Has skid row today always been skid row? (the Main St. area?)


FredCDobbs, on 02 Mar 2015 - 3:37 PM, said:


Norma Desmond at the Paramount gate:


That was actually the side gate they used in the film, wasnt it?


FredCDobbs, on 02 Mar 2015 - 12:44 PM, said:


Los Angeles River before it was paved in 1938:


When it was an actual river. LOL.


traceyk65, on 05 Mar 2015 - 2:20 PM, said:


Not to mention that in those days there probably weren't many people in Hollywood who took pictures of anyone but respectable, well-dressed people. Would have ruined the image...


I went shopping in downtown L.A. in 1953 and there were no hobos, tent cities, or bums living on the sidewalks back then.


Dargo, on 02 Mar 2015 - 6:12 PM, said:


Well, maybe 'cause bein' homeless in the sunny and warm confines of Downtown L.A. beats bein' homeless in some large eastern city's downtown, and where you'd be freezin' your freakin' a$$ off this time of year, EH???!!!


(...if you'd be homeless, that is...wait...even IF you HAD a home back there, come to THINK of IT!!!)


LOL


Not to mention that in those days there probably weren't many people in Hollywood who took pictures of anyone but respectable, well-dressed people. Would have ruined the image...


FredCDobbs, on 02 Mar 2015 - 5:47 PM, said:


Why has civilization in downtown Los Angeles gone downhill so much?


Well, maybe 'cause bein' homeless in the sunny and warm confines of Downtown L.A. beats bein' homeless in some large eastern city's downtown, and where you'd be freezin' your freakin' a$$ off this time of year, EH???!!!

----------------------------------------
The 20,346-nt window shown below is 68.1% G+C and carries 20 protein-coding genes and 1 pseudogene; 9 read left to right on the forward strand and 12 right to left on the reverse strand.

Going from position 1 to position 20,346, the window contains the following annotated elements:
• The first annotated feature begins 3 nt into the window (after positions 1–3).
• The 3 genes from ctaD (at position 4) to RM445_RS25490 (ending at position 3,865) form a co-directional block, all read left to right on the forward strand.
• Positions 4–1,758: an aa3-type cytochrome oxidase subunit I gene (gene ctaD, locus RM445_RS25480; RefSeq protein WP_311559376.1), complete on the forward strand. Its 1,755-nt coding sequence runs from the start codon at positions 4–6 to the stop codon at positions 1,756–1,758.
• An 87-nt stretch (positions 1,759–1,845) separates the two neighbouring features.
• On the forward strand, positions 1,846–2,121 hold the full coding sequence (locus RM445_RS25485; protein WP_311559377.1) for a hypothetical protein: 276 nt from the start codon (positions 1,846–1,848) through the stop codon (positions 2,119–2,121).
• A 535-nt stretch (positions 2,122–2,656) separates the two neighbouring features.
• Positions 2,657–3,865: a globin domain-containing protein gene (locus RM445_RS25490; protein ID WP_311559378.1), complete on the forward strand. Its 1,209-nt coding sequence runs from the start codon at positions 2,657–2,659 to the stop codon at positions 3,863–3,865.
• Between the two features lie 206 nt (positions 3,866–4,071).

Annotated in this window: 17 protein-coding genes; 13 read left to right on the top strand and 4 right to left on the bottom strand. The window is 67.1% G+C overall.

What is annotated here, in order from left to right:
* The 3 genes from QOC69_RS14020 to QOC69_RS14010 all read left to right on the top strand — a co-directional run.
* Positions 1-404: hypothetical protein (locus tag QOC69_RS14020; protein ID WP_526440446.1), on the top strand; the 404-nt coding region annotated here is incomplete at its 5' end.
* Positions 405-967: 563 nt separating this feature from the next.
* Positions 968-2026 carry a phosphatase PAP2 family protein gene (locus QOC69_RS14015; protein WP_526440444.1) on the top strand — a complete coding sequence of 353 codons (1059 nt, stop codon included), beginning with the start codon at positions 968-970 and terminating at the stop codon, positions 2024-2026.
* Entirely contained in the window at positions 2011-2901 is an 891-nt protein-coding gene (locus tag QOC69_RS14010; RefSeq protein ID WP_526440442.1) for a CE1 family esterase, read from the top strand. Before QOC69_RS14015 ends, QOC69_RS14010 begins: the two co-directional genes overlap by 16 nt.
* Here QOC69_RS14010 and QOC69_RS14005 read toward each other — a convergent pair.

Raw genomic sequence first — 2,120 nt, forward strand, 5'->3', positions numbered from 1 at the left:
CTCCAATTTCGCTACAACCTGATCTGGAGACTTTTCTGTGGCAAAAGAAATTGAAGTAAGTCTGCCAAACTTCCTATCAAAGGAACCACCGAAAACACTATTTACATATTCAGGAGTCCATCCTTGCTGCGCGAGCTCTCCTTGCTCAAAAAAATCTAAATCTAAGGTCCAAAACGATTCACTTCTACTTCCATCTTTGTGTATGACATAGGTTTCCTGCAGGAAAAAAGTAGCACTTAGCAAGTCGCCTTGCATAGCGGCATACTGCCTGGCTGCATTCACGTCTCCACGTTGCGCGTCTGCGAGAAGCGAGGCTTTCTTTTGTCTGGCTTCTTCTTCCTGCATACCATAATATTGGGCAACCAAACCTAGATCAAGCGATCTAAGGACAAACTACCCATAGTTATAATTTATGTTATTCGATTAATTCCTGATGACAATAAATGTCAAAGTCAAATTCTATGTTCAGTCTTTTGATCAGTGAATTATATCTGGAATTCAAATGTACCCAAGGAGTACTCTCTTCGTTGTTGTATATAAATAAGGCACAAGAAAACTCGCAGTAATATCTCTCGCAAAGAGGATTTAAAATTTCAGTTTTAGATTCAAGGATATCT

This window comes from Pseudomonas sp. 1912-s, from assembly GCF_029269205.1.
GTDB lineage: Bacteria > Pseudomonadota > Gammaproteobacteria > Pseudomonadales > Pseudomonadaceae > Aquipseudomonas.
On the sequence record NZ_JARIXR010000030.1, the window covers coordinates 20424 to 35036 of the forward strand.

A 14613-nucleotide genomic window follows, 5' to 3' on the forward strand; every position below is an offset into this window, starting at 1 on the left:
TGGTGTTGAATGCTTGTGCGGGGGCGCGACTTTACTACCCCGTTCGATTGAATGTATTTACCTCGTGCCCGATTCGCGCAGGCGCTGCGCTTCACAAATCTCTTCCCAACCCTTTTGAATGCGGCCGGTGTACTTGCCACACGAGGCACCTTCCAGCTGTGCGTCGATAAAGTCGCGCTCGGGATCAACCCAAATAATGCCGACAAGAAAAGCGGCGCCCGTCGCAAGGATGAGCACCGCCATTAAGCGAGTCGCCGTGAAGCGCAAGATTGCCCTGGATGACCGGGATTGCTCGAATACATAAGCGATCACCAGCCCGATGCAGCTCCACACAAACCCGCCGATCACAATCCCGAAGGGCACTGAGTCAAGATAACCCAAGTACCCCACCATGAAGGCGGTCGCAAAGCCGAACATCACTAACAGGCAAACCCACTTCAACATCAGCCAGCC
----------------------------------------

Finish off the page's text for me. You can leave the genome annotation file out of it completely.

(...if you'd be homeless, that is...wait...even IF you HAD a home back there, come to THINK of IT!!!)


LOL


Where are all the shanty towns and the hobo tents on the sidewalks in the 1920s photos?


What has changed during the past 80 years?


Everyone in the old photos is neatly dressed. There are no dope dealers on the street. There were blacks and Mexicans in Los Angeles at that time, neatly dressed and in the movie business and other businesses, but not sleeping on the streets.


Photo from Los Angeles Public Library:


Why has civilization in downtown Los Angeles gone downhill so much?


Modern downtown L.A. photo:


Busy downtown Los Angeles, 1920s:


Norma Desmond at the Paramount gate:


These old Hollywood photos are from Tracy's link:


http://www.martintur...com/photo-blog/


Go down to the bottom of each page and click on the lower left link for more.


Aerial view of MGM’s Circus Maximus set from “Ben Hur” (1925) This aerial shot of MGM’s 1925 version of “Ben Hur” intersection makes me shake my head in wonder. In the movie it all looks to grand, but when you look at it like this, it doesn’t look all that impressive. What impresses me more is all that vacant land! This scene was shot at the corner of La Cienega and Venice Boulevards, just below the 10 Freeway. There sure as hell ain’t no room for no Circus Maximus there now.


Paramount Pictures main gate under construction, 1925.


Looking west along Hollywood Blvd toward Highland Ave, 1936


Staff photograph at the Walt Disney Studios, Silver Lake, 1932


Samuel Goldwyn’s studio lot, Washington Blvd, Culver City, 1918


Before the Metro-Goldwyn-Mayer merger in 1924, the studio lot at 10202 W. Washington Boulevard, Culver City was Samuel Goldwyn’s. This photo was taken in 1918 and you can see the colonnaded gate (circled in red) which became famous as the gates through with the MGM stars entered the studio. Those columns are still there and every time I drive past them, I refuse to acknowledge that they now belong to Sony. In my mind, they’re still “the MGM columns.”


Los Angeles River before it was paved in 1938:


Hollywood Blvd, looking East, 1930s:


Huntington Beach, 1940:


Original article and pictures take http://forums.tcm.com/index.php?/topic/52327-old-los-angeles-hollywood-photos-site site